Among the diseases that hematologist-oncologists regularly treat, acute myelogenous leukemia (AML) can be viewed as a qualified success. With appropriate (induction and consolidation) therapy, 40-50% of adults with this disease can achieve durable remission.
Of the adult leukemias diagnosed each year in the US there are over 21,000 new cases and 10,000 deaths from AML, making this a challenging disease.
Although most patients respond to therapy, the majority relapse and many undergo bone marrow transplantation. Once an AML patient has failed therapy or relapsed, the prospects for durable, complete remission become extremely limited.
Case of 75-Year-Old Woman with Refractory AML
Just such a patient came under my care in early October when I was asked to see a 75-year-old woman with refractory (unresponsive) AML.
Diagnosed in June, 2016 she had received induction and consolidation yet rapidly progressed. After second and third line treatments culminating in the most intensive therapy (high dose Ara-C), her October bone marrow biopsy revealed 50-70% of the marrow to be leukemia.
She had not responded.
I introduced myself to this spry, slender woman who I recognized from the oncology unit where she could be seen on her daily exercise routine making the rounds from one ward to the next. I explained my assay-directed approach and we arranged for a bone marrow aspiration the very next day.
With the leukemic cells isolated in my laboratory from her bone marrow, we were able to study both conventional drugs and experimental combinations.
No Stranger to Leukemia
As an aside, I began my professional career studying leukemia.
My earliest studies of programmed cell death and apoptosis (apoptosis being but one form of programmed cell death) focused on leukemia and I helped in the development of Chlorodeoxyadenosine (2-CdA), a treatment that remains the curative therapy for Hairy Cell Leukemia today.
Two decades later newer compounds have been developed that selectively induce cell death in leukemic cells and I was keenly interested to test these new combinations for this patient.
I first described the activity for 2-CdA in AML in a paper that I wrote for the British Journal of Cancer some years earlier, but it was decades before that observation led to its use in this disease.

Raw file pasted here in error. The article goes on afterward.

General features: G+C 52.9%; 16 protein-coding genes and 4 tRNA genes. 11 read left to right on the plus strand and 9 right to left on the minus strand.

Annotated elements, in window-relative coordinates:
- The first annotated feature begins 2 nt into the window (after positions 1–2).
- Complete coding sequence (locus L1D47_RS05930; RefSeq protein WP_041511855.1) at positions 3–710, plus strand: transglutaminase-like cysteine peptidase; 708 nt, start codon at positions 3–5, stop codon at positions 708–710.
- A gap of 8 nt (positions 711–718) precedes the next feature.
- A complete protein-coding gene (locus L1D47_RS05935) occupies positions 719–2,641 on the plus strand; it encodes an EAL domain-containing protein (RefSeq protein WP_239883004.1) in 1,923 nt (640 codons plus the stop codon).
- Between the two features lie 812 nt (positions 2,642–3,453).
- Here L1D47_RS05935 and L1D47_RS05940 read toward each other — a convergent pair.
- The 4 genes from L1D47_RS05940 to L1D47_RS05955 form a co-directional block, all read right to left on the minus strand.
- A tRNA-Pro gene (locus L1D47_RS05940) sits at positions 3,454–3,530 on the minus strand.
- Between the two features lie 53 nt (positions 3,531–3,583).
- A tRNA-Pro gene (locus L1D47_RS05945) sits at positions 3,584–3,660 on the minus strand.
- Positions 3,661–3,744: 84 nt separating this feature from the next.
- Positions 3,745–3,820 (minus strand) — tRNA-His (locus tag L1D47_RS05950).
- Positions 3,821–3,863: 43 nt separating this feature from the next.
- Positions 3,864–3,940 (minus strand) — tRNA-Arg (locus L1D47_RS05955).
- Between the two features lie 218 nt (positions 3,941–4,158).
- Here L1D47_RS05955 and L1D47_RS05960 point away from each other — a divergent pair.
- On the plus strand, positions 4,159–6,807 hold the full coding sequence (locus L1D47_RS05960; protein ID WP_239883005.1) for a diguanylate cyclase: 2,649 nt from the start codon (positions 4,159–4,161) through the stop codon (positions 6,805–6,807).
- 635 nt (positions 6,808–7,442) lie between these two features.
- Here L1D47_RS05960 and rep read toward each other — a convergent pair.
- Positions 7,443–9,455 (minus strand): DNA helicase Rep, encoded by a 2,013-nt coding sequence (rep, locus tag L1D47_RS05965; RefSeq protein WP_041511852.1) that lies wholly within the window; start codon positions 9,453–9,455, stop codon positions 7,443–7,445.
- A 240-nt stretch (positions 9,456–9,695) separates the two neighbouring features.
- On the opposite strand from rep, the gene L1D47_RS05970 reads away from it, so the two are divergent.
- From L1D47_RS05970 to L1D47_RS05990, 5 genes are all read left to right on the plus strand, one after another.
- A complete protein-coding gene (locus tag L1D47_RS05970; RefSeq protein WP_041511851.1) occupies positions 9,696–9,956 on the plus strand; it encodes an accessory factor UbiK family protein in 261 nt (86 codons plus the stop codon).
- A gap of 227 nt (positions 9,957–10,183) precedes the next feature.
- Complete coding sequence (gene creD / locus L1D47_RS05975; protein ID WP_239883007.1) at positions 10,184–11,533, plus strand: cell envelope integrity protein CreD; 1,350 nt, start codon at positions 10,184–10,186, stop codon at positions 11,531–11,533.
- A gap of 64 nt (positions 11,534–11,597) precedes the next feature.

Her Functional Profiling Leads to a Two Drug Combo
With this patient’s cancer cells in hand, I reasoned that 2-CdA would be synergistic with a class of drugs known as the BH3 mimetics and combined the BH3 mimetic Venetoclax with 2-CdA in the EVA-PCD assay to interrogate her sensitivity.
The combination of 2-CdA and Venetoclax obliterated her leukemia cells.
The only problem; Venetoclax has only been approved for the treatment of chronic lymphocytic leukemia (CLL), not AML. There is no FDA approval for AML and in the absence of insurance coverage the drug would be prohibitively expensive.
Working with my colleagues we petitioned the drug company and thankfully they granted our request.
Borrowing from the hairy cell leukemia literature and the Venetoclax data we administered a combination of subcutaneous 2-CdA and Venetoclax by mouth.
Her Treatment Results
The patient tolerated the treatment extremely well. In fact there were virtually no toxicities.
By the end of the third week I began to have concerns that the bone marrow recovery was sluggish, the platelet count was still low and I feared that my ideas might have fallen short of the goal.
Although I had intended to wait until day 28 to conduct a repeat bone marrow, I felt compelled to find out sooner for fear that the patient might remain on a treatment that was not as effective as hoped.
The bone marrow aspirate was submitted to my laboratory as we had every intention of restudying the patient if needed. Despite my concerns, the bone marrow was completely normal!
When I then asked the hematopathologist he explained that her bone marrow aspirate was also normal. We submitted the cells for flow cytometry and the result revealed that the previous 70% leukemia from 3 weeks earlier was now 0.59%.
Going Home Finally
With the white count recovering, platelets improving and hemoglobin stable the patient returned home for the first time in two months. She is well, free of symptoms and will now be considered for a consolidation course.
I am gratified by the good outcome and delighted that we had at our disposal an entirely new class of drugs that can selectively induce cell death in AML.
For the first time in over a year, this novel combination had done something that other treatments could not; provide the patient with an highly effective regimen that proved non-toxic to boot.
While we cannot achieve remissions in every patient, these experiences reinvigorate our spirits in this difficult battle.
Smartly administered, correctly selected chemotherapies provide patients with the highest likelihood of benefit at the lowest toxicity. I could not be happier with this patient’s good outcome and I will follow her closely.
For now, after a year of trial and error failures, a complete remission is a very good start.
As always, I appreciate your thoughts and comments.
Dr. Robert Nagourney, has been internationally recognized as a pioneer in cancer research and personalized cancer treatment for over 20 years. He is a TEDX SPEAKER, author of the book OUTLIVING CANCER, a practicing oncologist and triple board certified in Internal Medicine, Medical Oncology and Hematology helping cancer patients from around the world at his Nagourney Cancer Institute in Long Beach, California. For more info go to NAGOURNEYCANCERINSTITUTE.COM